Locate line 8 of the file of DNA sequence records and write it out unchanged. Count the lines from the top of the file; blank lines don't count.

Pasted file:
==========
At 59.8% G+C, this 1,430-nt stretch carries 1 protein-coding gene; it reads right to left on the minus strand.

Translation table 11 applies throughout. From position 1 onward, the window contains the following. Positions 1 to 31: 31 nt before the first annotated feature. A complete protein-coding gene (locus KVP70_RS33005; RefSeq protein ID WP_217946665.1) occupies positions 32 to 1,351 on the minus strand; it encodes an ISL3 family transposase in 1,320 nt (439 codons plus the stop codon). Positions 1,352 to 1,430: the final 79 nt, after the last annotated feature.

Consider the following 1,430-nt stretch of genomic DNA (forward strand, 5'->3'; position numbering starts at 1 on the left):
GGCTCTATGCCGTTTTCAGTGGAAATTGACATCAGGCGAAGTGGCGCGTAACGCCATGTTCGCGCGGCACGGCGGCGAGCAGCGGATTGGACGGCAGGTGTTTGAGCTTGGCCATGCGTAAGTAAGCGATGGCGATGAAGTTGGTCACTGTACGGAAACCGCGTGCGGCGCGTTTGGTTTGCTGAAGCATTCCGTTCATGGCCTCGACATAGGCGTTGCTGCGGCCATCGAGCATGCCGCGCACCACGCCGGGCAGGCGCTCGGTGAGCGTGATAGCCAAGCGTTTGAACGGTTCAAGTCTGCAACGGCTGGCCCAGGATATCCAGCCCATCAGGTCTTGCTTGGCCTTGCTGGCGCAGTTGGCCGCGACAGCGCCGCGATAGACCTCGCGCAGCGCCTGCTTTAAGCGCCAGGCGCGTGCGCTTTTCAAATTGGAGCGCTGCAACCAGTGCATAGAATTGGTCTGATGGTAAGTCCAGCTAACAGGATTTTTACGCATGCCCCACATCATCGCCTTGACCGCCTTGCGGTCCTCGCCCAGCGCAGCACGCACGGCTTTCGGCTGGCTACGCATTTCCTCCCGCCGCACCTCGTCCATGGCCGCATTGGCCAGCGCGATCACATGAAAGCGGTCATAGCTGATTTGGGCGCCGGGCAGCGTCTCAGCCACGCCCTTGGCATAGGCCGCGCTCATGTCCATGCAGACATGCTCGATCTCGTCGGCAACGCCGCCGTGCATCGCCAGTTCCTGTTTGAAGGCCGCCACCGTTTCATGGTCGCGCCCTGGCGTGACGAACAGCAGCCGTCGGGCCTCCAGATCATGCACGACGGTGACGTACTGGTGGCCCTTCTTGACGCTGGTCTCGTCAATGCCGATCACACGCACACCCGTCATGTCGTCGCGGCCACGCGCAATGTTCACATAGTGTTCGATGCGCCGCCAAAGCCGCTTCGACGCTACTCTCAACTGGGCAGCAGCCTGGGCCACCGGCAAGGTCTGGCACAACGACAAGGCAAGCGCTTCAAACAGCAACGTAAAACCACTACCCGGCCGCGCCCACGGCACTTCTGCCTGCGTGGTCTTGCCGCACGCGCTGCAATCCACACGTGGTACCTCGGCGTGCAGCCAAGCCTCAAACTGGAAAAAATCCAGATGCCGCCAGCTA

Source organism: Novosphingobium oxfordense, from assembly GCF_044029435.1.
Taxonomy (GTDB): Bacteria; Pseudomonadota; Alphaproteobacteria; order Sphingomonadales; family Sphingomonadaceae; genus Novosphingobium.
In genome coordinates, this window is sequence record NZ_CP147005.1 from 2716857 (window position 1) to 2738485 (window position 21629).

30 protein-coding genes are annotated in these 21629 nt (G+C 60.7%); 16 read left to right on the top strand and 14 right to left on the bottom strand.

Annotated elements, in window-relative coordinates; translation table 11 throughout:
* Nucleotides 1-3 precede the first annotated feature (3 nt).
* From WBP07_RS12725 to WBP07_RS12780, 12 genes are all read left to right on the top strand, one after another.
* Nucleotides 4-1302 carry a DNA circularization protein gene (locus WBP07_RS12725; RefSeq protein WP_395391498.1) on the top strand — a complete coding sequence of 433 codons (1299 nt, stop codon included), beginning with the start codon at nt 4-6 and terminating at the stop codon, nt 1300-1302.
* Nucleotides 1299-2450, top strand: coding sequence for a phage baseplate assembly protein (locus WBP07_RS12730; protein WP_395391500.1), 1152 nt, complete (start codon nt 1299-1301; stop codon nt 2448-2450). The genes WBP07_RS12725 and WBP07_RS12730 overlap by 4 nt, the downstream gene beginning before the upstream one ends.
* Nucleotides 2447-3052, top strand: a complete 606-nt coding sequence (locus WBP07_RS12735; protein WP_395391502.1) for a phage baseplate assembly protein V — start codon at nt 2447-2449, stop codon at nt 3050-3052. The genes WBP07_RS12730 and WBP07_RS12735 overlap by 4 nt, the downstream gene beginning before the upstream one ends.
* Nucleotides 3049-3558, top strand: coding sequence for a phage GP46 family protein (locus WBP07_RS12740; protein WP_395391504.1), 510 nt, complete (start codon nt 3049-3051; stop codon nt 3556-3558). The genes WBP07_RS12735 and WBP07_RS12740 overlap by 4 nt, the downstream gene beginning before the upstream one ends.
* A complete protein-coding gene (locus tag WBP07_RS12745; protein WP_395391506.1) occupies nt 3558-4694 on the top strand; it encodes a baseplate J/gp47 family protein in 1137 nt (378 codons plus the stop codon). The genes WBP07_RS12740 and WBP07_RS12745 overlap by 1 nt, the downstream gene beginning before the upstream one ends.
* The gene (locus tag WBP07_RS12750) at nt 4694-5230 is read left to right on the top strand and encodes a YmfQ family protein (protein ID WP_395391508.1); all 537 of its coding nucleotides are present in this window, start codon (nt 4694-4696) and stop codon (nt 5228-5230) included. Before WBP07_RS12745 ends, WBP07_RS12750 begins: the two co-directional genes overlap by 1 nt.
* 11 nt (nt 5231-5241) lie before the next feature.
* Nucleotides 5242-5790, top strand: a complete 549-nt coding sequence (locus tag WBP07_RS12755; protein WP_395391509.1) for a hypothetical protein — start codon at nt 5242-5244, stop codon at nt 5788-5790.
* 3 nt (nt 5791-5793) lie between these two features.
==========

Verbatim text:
30 protein-coding genes are annotated in these 21629 nt (G+C 60.7%); 16 read left to right on the top strand and 14 right to left on the bottom strand.